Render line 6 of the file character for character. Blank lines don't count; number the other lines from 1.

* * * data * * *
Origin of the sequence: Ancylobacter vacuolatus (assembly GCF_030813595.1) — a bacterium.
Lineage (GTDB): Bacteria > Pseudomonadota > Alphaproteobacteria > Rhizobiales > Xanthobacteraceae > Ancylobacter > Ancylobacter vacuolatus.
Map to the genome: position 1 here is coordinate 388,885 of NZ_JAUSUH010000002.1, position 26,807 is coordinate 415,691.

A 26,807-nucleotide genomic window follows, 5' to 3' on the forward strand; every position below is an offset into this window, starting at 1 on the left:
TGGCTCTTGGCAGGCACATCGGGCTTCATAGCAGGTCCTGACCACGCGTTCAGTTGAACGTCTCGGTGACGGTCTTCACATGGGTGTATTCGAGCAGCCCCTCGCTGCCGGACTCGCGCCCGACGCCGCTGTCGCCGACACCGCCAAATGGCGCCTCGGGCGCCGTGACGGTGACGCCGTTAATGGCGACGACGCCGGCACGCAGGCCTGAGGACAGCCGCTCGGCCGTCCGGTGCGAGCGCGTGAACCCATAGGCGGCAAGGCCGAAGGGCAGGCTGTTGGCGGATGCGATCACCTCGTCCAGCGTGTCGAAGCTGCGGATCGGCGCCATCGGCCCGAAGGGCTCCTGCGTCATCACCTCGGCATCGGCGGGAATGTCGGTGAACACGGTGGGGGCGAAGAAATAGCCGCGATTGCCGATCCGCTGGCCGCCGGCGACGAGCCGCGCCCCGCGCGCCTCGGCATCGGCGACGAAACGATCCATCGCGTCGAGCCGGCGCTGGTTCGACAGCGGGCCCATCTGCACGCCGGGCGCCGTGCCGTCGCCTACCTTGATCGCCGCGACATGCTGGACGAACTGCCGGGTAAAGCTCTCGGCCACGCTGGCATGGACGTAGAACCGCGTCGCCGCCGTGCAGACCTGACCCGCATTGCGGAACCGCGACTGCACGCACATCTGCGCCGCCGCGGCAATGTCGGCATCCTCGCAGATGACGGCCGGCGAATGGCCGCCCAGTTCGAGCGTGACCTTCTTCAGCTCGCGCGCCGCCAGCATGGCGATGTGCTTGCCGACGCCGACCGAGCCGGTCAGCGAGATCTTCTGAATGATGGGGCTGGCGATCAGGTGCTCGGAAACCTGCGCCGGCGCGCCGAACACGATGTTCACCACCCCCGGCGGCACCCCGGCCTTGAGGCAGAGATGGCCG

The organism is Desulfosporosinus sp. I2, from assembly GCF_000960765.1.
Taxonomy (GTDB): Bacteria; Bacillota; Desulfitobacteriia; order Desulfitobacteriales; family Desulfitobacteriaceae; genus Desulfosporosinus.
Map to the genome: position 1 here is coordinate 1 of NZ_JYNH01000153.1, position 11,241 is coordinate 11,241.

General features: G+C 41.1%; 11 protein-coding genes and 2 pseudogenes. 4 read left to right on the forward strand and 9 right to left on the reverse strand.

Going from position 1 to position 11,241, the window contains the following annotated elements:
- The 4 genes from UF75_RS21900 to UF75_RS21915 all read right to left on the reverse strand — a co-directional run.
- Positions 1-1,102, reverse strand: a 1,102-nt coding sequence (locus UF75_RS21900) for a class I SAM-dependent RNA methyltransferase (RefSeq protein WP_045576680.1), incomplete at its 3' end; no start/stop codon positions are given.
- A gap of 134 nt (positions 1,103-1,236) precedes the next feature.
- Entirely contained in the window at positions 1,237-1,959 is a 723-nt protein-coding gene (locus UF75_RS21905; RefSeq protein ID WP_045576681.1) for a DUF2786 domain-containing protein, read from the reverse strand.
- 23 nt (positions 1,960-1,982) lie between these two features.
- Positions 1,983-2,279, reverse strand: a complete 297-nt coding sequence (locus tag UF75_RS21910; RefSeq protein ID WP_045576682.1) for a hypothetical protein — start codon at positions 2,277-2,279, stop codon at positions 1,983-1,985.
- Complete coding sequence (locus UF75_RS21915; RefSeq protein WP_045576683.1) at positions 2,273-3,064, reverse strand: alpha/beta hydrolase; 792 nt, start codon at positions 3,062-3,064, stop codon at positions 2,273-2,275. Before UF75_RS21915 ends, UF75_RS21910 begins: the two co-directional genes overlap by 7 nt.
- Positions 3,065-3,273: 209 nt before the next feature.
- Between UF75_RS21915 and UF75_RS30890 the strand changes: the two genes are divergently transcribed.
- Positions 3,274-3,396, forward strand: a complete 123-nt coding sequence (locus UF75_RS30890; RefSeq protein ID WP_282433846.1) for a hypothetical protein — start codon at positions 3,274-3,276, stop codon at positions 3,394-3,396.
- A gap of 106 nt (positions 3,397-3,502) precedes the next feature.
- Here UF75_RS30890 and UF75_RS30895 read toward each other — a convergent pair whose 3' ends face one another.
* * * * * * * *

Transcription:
The organism is Desulfosporosinus sp. I2, from assembly GCF_000960765.1.